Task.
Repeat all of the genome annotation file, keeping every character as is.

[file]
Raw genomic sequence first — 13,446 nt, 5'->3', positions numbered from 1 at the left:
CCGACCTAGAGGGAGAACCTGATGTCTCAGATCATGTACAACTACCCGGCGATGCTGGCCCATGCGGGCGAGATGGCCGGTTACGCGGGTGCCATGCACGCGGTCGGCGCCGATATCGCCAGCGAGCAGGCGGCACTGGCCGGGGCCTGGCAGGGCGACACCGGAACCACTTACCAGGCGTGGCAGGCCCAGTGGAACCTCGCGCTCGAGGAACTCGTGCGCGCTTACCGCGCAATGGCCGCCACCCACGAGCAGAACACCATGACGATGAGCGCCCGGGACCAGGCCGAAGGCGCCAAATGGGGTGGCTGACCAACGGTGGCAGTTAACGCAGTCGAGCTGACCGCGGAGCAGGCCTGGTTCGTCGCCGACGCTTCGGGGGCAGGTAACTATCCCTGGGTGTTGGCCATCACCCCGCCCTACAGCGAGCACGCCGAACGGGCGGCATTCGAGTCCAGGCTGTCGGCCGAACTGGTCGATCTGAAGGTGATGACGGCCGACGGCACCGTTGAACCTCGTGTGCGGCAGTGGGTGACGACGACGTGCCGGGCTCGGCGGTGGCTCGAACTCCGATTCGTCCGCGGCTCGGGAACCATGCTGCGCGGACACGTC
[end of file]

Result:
Raw genomic sequence first — 13,446 nt, 5'->3', positions numbered from 1 at the left:
CCGACCTAGAGGGAGAACCTGATGTCTCAGATCATGTACAACTACCCGGCGATGCTGGCCCATGCGGGCGAGATGGCCGGTTACGCGGGTGCCATGCACGCGGTCGGCGCCGATATCGCCAGCGAGCAGGCGGCACTGGCCGGGGCCTGGCAGGGCGACACCGGAACCACTTACCAGGCGTGGCAGGCCCAGTGGAACCTCGCGCTCGAGGAACTCGTGCGCGCTTACCGCGCAATGGCCGCCACCCACGAGCAGAACACCATGACGATGAGCGCCCGGGACCAGGCCGAAGGCGCCAAATGGGGTGGCTGACCAACGGTGGCAGTTAACGCAGTCGAGCTGACCGCGGAGCAGGCCTGGTTCGTCGCCGACGCTTCGGGGGCAGGTAACTATCCCTGGGTGTTGGCCATCACCCCGCCCTACAGCGAGCACGCCGAACGGGCGGCATTCGAGTCCAGGCTGTCGGCCGAACTGGTCGATCTGAAGGTGATGACGGCCGACGGCACCGTTGAACCTCGTGTGCGGCAGTGGGTGACGACGACGTGCCGGGCTCGGCGGTGGCTCGAACTCCGATTCGTCCGCGGCTCGGGAACCATGCTGCGCGGACACGTC